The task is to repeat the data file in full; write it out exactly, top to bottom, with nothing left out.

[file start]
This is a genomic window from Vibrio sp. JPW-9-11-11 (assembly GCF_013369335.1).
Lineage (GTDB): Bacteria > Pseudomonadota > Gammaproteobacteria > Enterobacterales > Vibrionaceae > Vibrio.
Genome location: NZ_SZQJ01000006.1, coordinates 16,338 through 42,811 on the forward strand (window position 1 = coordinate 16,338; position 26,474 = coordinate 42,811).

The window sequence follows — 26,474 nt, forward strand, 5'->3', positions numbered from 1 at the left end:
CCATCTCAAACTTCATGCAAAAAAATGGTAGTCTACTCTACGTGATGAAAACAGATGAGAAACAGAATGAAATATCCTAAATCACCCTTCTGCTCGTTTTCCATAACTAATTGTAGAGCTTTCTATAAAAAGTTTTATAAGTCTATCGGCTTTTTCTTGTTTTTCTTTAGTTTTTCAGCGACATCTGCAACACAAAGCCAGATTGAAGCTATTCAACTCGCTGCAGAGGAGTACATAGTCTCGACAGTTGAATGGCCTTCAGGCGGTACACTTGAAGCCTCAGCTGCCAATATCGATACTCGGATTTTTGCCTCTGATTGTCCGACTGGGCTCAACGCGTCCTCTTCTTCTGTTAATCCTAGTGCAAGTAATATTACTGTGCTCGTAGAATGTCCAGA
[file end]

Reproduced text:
This is a genomic window from Vibrio sp. JPW-9-11-11 (assembly GCF_013369335.1).
Lineage (GTDB): Bacteria > Pseudomonadota > Gammaproteobacteria > Enterobacterales > Vibrionaceae > Vibrio.
Genome location: NZ_SZQJ01000006.1, coordinates 16,338 through 42,811 on the forward strand (window position 1 = coordinate 16,338; position 26,474 = coordinate 42,811).

The window sequence follows — 26,474 nt, forward strand, 5'->3', positions numbered from 1 at the left end:
CCATCTCAAACTTCATGCAAAAAAATGGTAGTCTACTCTACGTGATGAAAACAGATGAGAAACAGAATGAAATATCCTAAATCACCCTTCTGCTCGTTTTCCATAACTAATTGTAGAGCTTTCTATAAAAAGTTTTATAAGTCTATCGGCTTTTTCTTGTTTTTCTTTAGTTTTTCAGCGACATCTGCAACACAAAGCCAGATTGAAGCTATTCAACTCGCTGCAGAGGAGTACATAGTCTCGACAGTTGAATGGCCTTCAGGCGGTACACTTGAAGCCTCAGCTGCCAATATCGATACTCGGATTTTTGCCTCTGATTGTCCGACTGGGCTCAACGCGTCCTCTTCTTCTGTTAATCCTAGTGCAAGTAATATTACTGTGCTCGTAGAATGTCCAGA